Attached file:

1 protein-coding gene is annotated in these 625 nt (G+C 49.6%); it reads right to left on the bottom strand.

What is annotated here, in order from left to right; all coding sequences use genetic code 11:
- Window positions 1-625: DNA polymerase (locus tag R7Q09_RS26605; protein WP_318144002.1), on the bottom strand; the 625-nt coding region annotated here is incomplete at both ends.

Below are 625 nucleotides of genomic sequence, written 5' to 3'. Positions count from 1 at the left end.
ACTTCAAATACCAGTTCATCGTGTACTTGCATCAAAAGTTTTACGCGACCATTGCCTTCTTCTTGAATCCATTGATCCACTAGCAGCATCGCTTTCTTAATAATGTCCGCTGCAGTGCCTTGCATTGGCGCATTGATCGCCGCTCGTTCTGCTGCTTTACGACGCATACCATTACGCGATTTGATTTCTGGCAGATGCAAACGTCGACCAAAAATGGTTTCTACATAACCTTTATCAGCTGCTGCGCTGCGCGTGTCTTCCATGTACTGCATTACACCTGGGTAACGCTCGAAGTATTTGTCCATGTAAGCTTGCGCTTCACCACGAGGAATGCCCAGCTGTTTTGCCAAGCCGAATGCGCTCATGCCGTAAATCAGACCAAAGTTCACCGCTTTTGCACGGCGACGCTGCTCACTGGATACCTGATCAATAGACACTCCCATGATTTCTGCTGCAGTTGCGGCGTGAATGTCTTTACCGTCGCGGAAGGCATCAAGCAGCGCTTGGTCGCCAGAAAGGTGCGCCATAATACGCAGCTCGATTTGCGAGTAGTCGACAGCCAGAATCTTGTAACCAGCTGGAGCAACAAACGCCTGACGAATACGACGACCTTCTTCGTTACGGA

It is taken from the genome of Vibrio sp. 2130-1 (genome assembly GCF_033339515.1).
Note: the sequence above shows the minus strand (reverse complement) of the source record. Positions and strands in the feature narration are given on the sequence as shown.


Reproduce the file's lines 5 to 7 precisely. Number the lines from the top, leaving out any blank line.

ACTTCAAATACCAGTTCATCGTGTACTTGCATCAAAAGTTTTACGCGACCATTGCCTTCTTCTTGAATCCATTGATCCACTAGCAGCATCGCTTTCTTAATAATGTCCGCTGCAGTGCCTTGCATTGGCGCATTGATCGCCGCTCGTTCTGCTGCTTTACGACGCATACCATTACGCGATTTGATTTCTGGCAGATGCAAACGTCGACCAAAAATGGTTTCTACATAACCTTTATCAGCTGCTGCGCTGCGCGTGTCTTCCATGTACTGCATTACACCTGGGTAACGCTCGAAGTATTTGTCCATGTAAGCTTGCGCTTCACCACGAGGAATGCCCAGCTGTTTTGCCAAGCCGAATGCGCTCATGCCGTAAATCAGACCAAAGTTCACCGCTTTTGCACGGCGACGCTGCTCACTGGATACCTGATCAATAGACACTCCCATGATTTCTGCTGCAGTTGCGGCGTGAATGTCTTTACCGTCGCGGAAGGCATCAAGCAGCGCTTGGTCGCCAGAAAGGTGCGCCATAATACGCAGCTCGATTTGCGAGTAGTCGACAGCCAGAATCTTGTAACCAGCTGGAGCAACAAACGCCTGACGAATACGACGACCTTCTTCGTTACGGA

It is taken from the genome of Vibrio sp. 2130-1 (genome assembly GCF_033339515.1).
Note: the sequence above shows the minus strand (reverse complement) of the source record. Positions and strands in the feature narration are given on the sequence as shown.